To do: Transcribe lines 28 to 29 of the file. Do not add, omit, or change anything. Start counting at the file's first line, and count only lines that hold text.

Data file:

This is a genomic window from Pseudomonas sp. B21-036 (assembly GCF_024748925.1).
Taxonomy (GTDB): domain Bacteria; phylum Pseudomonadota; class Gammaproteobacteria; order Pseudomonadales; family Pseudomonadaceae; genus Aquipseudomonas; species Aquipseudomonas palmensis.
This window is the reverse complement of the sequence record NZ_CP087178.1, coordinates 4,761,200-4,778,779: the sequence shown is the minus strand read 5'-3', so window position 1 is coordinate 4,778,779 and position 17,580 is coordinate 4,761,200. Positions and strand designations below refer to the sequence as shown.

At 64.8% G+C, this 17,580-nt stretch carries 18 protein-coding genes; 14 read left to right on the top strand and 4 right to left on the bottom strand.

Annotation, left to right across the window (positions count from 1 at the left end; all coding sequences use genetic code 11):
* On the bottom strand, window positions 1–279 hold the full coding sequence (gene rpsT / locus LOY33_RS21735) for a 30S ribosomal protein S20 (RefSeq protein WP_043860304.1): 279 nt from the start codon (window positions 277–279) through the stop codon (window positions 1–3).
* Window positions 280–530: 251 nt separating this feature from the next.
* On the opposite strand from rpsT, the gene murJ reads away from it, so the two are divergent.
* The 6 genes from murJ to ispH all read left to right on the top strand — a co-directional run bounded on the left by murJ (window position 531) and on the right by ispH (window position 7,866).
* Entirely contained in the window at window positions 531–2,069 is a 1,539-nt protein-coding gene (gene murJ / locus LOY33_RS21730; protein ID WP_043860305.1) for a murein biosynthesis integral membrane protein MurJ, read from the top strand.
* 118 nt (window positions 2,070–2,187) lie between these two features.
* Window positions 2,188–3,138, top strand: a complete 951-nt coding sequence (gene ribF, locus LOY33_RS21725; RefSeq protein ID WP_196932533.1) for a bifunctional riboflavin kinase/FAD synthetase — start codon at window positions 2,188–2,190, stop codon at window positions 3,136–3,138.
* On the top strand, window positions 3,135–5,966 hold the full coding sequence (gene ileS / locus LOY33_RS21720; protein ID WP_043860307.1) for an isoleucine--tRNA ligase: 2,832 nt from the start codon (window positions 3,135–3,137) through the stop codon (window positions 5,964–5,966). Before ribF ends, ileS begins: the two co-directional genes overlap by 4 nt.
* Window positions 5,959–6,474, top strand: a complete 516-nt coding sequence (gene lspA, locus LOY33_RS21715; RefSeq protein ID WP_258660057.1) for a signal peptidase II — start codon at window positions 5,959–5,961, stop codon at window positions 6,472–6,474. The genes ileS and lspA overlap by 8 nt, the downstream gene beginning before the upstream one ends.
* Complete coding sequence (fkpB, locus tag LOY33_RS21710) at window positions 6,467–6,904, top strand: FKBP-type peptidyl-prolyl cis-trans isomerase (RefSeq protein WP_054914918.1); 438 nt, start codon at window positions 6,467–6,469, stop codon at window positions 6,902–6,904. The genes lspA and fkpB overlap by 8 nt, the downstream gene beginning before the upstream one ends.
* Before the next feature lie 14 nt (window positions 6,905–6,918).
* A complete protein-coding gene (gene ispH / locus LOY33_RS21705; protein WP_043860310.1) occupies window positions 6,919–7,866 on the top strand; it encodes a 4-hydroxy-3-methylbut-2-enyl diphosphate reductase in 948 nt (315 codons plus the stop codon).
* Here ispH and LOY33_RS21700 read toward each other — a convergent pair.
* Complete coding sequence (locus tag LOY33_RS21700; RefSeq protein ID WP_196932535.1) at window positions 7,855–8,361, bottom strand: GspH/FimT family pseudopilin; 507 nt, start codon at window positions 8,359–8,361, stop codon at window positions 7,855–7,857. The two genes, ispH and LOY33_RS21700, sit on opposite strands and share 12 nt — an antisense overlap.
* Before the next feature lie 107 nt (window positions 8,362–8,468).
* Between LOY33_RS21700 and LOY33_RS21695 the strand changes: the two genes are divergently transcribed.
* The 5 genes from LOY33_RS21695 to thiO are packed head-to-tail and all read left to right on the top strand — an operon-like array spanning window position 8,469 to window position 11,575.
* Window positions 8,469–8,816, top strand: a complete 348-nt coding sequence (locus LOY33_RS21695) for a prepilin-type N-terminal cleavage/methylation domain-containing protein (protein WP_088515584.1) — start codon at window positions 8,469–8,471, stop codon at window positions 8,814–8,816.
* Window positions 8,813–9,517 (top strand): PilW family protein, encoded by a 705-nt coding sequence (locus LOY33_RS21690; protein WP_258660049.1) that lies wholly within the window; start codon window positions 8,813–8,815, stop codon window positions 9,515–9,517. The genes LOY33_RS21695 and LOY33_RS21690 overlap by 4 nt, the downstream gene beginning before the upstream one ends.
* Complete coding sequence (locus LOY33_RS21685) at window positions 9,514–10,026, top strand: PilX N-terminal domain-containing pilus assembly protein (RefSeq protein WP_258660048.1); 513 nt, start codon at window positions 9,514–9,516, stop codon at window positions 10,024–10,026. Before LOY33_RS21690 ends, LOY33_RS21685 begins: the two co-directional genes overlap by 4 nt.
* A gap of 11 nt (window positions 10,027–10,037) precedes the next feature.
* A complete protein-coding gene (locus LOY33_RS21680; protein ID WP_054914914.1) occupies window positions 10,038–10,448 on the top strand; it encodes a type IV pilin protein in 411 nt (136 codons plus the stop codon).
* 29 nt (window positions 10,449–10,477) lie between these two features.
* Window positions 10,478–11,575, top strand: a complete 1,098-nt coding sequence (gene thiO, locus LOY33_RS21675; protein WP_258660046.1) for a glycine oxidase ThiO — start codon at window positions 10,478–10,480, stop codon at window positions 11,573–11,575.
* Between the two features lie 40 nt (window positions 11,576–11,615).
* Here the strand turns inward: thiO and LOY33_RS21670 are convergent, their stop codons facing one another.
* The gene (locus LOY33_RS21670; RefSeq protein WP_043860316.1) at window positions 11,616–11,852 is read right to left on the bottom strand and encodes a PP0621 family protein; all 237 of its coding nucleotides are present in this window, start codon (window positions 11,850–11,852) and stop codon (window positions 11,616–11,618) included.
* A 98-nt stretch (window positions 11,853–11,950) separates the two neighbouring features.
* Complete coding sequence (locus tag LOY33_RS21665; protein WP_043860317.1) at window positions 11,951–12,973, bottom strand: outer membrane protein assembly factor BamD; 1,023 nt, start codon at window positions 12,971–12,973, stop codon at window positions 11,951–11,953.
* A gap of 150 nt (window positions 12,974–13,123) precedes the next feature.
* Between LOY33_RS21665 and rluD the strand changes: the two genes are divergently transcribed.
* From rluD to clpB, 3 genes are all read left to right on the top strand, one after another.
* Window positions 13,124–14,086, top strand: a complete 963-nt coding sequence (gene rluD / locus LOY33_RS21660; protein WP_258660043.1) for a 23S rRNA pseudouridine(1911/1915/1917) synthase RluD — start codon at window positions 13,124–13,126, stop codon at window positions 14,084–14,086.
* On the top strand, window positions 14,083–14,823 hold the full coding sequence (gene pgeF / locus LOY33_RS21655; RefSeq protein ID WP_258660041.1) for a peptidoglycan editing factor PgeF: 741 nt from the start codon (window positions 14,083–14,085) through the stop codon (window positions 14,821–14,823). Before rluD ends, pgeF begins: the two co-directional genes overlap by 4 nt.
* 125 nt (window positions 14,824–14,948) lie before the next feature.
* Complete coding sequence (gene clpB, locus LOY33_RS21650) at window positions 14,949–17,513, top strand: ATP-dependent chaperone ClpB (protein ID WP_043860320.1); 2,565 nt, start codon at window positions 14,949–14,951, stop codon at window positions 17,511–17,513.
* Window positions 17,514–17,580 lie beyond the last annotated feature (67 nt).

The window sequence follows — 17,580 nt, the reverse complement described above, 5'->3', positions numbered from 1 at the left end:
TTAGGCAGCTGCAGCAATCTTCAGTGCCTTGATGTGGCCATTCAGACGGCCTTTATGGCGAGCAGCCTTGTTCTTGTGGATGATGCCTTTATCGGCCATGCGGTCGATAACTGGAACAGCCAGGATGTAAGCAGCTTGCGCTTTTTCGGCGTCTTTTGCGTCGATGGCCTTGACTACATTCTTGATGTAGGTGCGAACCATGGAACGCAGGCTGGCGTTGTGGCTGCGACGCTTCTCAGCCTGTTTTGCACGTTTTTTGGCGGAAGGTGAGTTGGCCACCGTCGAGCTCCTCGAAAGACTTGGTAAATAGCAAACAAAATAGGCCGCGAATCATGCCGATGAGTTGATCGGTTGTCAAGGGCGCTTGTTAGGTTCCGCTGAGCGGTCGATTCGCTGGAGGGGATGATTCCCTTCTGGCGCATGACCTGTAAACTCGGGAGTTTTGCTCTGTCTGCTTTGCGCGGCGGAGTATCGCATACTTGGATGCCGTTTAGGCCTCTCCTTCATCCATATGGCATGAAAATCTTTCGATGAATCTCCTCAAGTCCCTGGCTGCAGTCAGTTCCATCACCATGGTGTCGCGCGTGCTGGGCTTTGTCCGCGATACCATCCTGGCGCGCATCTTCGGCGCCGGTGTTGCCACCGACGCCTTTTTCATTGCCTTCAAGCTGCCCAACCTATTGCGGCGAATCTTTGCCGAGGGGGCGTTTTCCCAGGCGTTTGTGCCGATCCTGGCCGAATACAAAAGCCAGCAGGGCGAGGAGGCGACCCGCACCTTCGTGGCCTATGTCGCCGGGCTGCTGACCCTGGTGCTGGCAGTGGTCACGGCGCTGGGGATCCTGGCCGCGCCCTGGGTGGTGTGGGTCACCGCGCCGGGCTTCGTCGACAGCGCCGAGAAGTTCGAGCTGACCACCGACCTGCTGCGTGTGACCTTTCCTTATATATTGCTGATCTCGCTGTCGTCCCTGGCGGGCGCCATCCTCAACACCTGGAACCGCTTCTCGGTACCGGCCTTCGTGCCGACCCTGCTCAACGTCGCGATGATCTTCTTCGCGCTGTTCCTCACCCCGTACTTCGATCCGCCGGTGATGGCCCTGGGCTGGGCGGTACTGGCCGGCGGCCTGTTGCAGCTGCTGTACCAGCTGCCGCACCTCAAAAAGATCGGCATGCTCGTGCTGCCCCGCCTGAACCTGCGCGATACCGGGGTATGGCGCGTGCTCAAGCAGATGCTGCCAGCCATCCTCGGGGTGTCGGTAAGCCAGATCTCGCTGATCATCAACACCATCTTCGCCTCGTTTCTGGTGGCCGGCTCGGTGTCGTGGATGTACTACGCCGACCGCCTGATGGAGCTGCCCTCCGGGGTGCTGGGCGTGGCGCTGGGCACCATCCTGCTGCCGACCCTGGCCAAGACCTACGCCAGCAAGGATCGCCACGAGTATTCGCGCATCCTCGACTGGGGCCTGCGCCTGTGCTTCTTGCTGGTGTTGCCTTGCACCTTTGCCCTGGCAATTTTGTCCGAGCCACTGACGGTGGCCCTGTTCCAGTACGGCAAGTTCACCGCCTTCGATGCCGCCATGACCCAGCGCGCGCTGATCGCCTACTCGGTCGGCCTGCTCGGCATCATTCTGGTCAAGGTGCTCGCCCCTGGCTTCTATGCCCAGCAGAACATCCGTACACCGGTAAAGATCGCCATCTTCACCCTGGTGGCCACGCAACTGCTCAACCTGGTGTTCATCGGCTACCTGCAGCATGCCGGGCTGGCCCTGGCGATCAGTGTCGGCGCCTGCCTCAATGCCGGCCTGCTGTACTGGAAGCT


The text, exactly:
* 29 nt (window positions 10,449–10,477) lie between these two features.
* Window positions 10,478–11,575, top strand: a complete 1,098-nt coding sequence (gene thiO, locus LOY33_RS21675; protein WP_258660046.1) for a glycine oxidase ThiO — start codon at window positions 10,478–10,480, stop codon at window positions 11,573–11,575.